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Palgrave Macmillan

History, Time, and Economic Crisis in Central Greece

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  • © 2015

Overview

  • Carefully documents the details of local experiences at this crucial juncture of global economic shifts
  • Documents local perceptions of economic crisis in small-town Greece

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About this book

History, Time, and Economic Crisis in Central Greece explores how the inhabitants of a Greek town face the devastating consequences of the worst economic crisis in living memory. Knight examines how the inhabitants draw on the past to contextualize their experiences and build strength that will enable them to overcome their suffering.

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Table of contents (9 chapters)

Reviews

“Describes how people in Trikala on the plain of Thessaly reach out towards selective instances of the past that assist them in understanding the turmoil around them. … the study is an intriguing addition to our understanding of the immense impact that the Greek crisis has on individual lives and the wider fabric of society. … the book is written in a highly readable and accessible manner and has potential to reach out even toward a non-academic audience.” (Janka Hrckova, Focaal Journal of Global and Historical Anthropology, Vol. 78, 2017)

"The Greek crisis has largely been addressed as a drama of loan repayments and fiery public protests. In this evocative ethnography, Knight captures the sense of temporal vertigo induced in an ordinary local community as assumptions about continuing prosperity give way to the apprehension that unfortunate past times are returning. This book is must reading for anyone wishing to understand the social experience and human cost of financial crisis." - Charles Stewart, University College London, UK, and author of Dreaming and Historical Consciousness in Island Greece (2012)

"Knight's book is a masterful example of how history and anthropology together can explain the tensions of the present through the understanding of how memories of the past are recalled. Like Walter Benjamin's angel of history, being blown backwards towards the future while contemplating the ruins of the past, contemporary Greeks engage with the transformations in their political economic position while making sense of them in terms of past localized experiences. This is a timely and magnificent piece of scholarship." -Susana Narotzky, Professor of Social Anthropology, University of Barcelona, Spain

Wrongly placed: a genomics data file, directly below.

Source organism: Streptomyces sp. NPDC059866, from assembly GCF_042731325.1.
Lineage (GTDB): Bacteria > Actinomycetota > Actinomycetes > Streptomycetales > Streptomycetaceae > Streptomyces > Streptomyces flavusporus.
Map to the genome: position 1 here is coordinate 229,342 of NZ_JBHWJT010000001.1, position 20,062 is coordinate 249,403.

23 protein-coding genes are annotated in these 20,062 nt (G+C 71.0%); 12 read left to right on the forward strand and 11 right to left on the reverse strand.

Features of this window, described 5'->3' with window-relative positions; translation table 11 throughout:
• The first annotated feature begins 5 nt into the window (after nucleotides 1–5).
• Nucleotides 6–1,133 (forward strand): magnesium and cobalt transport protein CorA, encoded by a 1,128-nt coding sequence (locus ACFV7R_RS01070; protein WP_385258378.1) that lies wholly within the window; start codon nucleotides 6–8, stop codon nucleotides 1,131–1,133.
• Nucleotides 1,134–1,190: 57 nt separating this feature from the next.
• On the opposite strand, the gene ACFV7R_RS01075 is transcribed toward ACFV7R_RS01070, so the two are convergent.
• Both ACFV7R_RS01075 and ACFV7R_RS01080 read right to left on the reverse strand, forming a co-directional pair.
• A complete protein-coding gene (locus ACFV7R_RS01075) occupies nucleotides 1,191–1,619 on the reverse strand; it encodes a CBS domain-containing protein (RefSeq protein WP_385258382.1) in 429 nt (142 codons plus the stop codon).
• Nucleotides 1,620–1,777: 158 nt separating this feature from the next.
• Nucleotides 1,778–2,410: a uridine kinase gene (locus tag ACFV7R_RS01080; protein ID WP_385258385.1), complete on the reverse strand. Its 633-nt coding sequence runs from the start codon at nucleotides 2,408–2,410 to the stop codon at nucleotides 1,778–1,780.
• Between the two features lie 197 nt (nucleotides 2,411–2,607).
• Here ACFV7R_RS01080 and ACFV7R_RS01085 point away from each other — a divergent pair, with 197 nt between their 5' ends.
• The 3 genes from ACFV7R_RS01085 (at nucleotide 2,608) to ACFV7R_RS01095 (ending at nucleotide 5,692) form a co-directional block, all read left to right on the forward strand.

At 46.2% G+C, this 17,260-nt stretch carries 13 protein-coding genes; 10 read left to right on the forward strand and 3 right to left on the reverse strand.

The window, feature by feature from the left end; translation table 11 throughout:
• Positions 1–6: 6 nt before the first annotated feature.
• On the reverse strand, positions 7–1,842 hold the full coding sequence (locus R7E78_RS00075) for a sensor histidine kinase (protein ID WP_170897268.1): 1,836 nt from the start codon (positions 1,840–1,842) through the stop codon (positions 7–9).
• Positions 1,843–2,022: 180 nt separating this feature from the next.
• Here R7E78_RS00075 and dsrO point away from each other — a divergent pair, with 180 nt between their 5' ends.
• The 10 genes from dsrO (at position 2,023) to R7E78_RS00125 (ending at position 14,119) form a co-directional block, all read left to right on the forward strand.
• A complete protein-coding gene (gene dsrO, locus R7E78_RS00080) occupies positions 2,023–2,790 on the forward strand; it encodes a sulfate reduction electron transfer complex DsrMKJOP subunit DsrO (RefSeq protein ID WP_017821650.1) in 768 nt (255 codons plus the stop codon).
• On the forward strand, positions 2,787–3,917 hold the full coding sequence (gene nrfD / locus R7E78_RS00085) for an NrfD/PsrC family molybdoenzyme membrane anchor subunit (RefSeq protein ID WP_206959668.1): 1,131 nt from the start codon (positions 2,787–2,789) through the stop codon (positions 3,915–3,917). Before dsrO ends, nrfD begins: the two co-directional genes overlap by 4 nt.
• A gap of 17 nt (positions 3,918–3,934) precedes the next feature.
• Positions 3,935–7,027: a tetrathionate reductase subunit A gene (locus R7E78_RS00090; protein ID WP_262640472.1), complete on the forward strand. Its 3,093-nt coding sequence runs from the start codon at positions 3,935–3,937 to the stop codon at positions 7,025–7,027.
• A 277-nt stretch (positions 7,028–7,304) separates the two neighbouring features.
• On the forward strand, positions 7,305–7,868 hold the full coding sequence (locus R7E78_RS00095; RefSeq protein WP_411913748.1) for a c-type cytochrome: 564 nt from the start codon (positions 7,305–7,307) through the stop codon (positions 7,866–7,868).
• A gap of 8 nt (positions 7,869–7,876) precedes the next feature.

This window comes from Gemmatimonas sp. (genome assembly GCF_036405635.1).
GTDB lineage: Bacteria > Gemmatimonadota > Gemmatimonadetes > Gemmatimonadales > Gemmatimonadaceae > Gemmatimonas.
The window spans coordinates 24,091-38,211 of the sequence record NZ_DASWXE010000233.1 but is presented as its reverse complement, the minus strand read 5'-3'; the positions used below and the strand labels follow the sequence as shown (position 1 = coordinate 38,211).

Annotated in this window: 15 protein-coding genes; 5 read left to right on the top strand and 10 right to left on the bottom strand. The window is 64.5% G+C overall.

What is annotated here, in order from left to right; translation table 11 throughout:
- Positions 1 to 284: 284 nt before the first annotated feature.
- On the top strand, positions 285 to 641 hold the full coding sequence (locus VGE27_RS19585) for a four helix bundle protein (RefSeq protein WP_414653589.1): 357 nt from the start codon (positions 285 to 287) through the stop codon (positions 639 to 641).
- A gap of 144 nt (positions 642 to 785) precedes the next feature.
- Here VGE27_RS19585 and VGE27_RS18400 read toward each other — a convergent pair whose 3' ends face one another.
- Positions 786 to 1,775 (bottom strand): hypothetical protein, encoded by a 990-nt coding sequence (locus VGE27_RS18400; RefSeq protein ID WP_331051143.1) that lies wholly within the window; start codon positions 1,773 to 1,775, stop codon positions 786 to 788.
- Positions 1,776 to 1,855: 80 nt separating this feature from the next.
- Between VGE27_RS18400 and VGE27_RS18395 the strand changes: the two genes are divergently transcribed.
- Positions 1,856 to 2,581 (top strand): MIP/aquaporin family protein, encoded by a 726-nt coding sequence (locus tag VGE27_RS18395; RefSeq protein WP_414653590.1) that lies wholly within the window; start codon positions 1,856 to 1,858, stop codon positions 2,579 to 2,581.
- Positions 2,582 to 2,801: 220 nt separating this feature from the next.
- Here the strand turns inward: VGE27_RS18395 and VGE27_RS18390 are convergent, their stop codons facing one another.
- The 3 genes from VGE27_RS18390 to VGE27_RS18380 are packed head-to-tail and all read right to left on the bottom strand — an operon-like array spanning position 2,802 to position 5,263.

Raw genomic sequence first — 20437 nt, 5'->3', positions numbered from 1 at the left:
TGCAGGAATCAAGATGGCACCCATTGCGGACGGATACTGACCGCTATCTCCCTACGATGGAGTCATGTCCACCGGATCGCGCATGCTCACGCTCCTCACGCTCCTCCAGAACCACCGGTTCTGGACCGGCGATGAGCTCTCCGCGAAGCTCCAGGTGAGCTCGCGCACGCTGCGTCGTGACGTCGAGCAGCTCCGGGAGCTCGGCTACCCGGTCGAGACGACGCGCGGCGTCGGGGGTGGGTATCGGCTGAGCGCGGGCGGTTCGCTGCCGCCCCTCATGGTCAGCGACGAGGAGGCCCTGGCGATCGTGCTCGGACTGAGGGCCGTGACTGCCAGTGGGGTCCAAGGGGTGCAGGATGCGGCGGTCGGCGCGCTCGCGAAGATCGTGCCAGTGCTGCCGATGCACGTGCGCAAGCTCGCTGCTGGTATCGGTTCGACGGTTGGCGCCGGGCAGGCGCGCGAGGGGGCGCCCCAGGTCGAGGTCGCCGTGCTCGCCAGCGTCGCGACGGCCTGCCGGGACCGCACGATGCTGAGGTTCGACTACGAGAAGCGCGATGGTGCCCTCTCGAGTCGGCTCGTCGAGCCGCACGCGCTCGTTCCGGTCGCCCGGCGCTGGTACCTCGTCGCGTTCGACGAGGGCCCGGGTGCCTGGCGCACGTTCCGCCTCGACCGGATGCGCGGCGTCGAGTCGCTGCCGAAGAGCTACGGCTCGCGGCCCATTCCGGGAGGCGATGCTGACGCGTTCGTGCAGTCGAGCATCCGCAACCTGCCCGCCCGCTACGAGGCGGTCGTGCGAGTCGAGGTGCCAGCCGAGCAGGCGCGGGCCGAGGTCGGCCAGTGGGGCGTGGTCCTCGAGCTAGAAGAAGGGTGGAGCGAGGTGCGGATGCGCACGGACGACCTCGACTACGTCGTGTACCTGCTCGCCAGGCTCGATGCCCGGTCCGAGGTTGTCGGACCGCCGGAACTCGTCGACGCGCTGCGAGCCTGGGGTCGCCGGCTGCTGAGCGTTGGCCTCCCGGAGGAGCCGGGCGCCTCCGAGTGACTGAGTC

"This is a dynamite book, the first ethnographic exploration of everyday life during the Greek Crisis; it is also an engaging meditation on rethinking memory and history, and the fascinating, multi-folded ties of present experience to images of the past. This is far from simply of scholarly interest; questions about what histories are relevant to the present are being debated as part of a struggle over the future of the European Union. Knight's book will undoubtedly enrich these debates. It is a timely contribution, accessibly written, which will make an excellent text for the classroom, as well as for wider discussion." - David E. Sutton, Professor of Anthropology, Southern Illinois University, USA></p>

About the author

Author Daniel M. Knight: Daniel M. Knight is Addison Wheeler Research Fellow in the Department of Anthropology at Durham University, UK.

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